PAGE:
I read 95 percent of Marie Phillip’s Gods Behaving Badly in a day — not just because it was a quick read, but also because I’m sick (ever see that commercial where the person’s whole head turns into one big stuffy nose? That’s me).
And what a nice companion it made. It’s a silly book, really. Phillips puts the Greek gods and goddesses into today’s era and into a run down London house, where they fled after losing their hold on the beliefs of the Greeks. Apollo does a show on a psychic channel; Eros goes to church; Dionysus runs a club; and Aphrodite works as a phone sex girl. Their powers have been sliced down to almost nothing, either because they’re getting old, people don’t believe in them anymore, or a combination of the two — it takes a while for the gods to figure that out, and how to fix their predicament.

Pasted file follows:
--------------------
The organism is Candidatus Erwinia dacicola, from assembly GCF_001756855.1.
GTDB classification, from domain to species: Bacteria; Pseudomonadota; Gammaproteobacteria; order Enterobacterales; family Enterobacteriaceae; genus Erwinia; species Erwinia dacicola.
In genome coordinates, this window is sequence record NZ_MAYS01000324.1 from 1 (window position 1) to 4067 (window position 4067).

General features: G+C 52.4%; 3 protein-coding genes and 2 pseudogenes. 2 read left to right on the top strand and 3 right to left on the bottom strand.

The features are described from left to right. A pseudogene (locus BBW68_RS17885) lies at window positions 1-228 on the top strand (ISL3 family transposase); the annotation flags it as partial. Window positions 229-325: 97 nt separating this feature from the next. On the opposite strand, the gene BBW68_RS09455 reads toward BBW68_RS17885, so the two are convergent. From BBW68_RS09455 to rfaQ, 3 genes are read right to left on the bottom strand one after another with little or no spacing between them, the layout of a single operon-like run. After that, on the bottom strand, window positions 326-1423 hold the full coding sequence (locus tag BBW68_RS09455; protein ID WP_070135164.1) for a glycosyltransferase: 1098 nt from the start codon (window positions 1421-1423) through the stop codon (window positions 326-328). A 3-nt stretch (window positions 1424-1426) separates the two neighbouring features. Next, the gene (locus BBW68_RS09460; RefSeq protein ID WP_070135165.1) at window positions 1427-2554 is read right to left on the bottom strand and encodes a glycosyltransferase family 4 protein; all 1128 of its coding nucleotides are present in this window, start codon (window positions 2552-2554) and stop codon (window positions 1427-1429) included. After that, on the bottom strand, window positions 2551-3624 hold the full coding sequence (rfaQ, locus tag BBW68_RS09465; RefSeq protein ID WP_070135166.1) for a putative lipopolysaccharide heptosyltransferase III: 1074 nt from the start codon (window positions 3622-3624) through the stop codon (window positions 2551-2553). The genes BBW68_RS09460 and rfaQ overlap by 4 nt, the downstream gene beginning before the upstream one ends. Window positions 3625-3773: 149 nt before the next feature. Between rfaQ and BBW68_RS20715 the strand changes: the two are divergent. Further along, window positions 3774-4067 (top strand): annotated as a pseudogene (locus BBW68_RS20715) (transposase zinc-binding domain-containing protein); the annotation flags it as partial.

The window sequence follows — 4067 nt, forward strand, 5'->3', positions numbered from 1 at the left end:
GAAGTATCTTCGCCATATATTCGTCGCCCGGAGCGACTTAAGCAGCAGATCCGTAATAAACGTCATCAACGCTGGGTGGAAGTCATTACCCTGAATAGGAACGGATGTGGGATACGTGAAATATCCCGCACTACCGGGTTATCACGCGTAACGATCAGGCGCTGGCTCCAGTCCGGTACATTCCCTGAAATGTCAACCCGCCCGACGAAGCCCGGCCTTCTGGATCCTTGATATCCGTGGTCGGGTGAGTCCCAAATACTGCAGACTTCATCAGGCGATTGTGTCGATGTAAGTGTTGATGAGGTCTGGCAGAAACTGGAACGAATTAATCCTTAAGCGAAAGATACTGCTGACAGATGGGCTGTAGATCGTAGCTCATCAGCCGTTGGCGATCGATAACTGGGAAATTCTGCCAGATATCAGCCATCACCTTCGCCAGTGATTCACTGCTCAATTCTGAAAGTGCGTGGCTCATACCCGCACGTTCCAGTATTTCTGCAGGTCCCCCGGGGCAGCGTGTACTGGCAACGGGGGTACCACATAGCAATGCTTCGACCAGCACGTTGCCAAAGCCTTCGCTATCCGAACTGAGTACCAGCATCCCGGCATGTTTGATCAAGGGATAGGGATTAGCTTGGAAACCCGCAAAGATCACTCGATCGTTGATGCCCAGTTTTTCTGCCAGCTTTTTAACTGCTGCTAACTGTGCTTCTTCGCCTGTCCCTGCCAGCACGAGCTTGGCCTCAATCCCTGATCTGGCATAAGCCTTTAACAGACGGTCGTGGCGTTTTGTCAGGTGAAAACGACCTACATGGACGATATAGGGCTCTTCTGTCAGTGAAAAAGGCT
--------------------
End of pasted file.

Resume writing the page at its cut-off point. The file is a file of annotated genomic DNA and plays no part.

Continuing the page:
It’s a fun, quick read and completely ridiculous (much like Ian Sansom’s Mr. Dixon Disappears, which I named my second favorite novel of 2007). What else would you expect from a novel that brings the gods and goddesses to modern London? It’s drawn a lot of review attention, too. I pitched it around as well — I loved reading about the Greek gods and goddesses in high school and even dressed up as Athena for a report — but couldn’t find any takers, mostly because my editors already had it covered. The book’s even been optioned by Ben Stiller for a possible comedy series. I don’t know how that would work, though — the gods and goddesses weren’t very PG, and neither is the book. A light edit could take out all the sex, though, I suppose. But what would the gods and goddesses be without all the mating with gods, mortals and demi-gods in and out of the family?
Interesting “success story” note: Phillips wrote Gods Behaving Badly while working for a bookstore. As a former bookstore cashier, I can tell you that you have more than enough time on your hands to daydream, and even think up the basis of a novel. I’m glad at least someone got hers published.